4. Foods – milk, cheese, eggs, meat, white flour, fish/shellfish, lobster, mushroom, fruits, lettuce, asparagus, carrot, tomato, cucumber, chocolate onion, lemon, melon – various, yeast, paprika, black pepper, alcohol.
  5. Contact allergens – rubber, contraceptives, and injectable materials.

The GU tract is not only the site of allergic reactions but under certain circumstances is also the site of formation and absorption of allergens. In cases of a reaction to drug therapy where the body secretes excessive mucus, the resultant compound of mucus and drug can elicit an immune system reaction, where as the individual compounds will not.

There are a number of treatments for GU tract allergies that are safe and effective. The most difficult part however, is recognizing that they exist in the first place, a condition that often is over looked by physicians.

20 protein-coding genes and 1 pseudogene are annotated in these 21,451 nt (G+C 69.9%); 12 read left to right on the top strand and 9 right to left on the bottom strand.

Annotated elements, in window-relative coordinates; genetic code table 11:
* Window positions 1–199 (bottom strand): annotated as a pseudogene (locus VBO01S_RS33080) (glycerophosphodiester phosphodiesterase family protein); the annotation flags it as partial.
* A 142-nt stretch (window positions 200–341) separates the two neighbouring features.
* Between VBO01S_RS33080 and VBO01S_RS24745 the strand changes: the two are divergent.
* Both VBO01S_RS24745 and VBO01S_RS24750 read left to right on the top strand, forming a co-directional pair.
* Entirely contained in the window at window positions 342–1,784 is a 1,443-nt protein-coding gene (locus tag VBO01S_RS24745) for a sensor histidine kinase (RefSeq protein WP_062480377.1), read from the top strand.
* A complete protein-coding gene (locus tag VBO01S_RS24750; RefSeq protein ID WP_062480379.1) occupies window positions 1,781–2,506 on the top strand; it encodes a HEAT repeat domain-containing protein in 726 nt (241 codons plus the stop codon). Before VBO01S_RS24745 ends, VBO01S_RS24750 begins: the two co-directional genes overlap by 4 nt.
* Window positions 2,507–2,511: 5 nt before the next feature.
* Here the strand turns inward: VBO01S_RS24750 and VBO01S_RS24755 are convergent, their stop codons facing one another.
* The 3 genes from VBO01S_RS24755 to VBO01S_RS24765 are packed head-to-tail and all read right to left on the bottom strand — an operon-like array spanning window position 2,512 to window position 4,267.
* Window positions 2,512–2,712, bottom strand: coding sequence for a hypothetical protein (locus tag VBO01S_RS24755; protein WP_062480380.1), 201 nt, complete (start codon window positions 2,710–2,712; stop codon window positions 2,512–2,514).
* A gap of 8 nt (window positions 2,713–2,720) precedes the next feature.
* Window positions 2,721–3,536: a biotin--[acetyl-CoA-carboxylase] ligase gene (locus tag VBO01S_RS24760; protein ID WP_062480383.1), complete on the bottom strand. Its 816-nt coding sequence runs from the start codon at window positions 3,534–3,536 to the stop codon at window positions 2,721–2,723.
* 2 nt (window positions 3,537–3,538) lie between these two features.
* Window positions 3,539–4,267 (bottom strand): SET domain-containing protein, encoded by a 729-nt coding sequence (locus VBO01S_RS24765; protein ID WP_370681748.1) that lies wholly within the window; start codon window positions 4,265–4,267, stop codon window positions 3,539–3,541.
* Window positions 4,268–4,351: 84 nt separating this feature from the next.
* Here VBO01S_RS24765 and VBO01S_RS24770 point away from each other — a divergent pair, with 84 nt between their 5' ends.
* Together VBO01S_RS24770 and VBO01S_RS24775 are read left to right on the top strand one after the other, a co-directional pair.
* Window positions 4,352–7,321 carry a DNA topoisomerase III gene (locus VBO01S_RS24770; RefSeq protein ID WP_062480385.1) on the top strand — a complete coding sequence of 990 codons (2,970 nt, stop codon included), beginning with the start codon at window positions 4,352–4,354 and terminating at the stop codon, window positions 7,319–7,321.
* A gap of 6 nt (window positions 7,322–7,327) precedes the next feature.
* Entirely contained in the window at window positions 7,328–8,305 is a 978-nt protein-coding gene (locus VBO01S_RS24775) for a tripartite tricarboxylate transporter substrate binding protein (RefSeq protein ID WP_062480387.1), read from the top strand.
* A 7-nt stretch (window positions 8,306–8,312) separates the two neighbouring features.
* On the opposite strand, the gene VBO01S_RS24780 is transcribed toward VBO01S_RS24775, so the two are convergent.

References:
Increase in lectin binding sites on epithelial cells by chronic bladder infection in rats.          Nakagawa T et al. Urol Int Vol. 56 no. 2 pp. 90-5 1996
Expression of lectin, interleukin-2 and histopathologic blood group binding sites in prostate cancer and its correlation with integrated optical density and syntactic structure analysis.   Kayser K. et al.         Anal Quant Cytol Histol Vol. 17 no. 2 pp. 135-42   Apr. 1995
Natural human antibodies to dietary lectins. Tchernychev B; Wilchek M     FEBS Lett, 397(2-3):139-42 1996 Nov 18
Lectin histochemistry in the human epididymis.       Arenas MI
J Reprod Fertil Vol. 106 no. 2 pp. 313-20     Mar 1996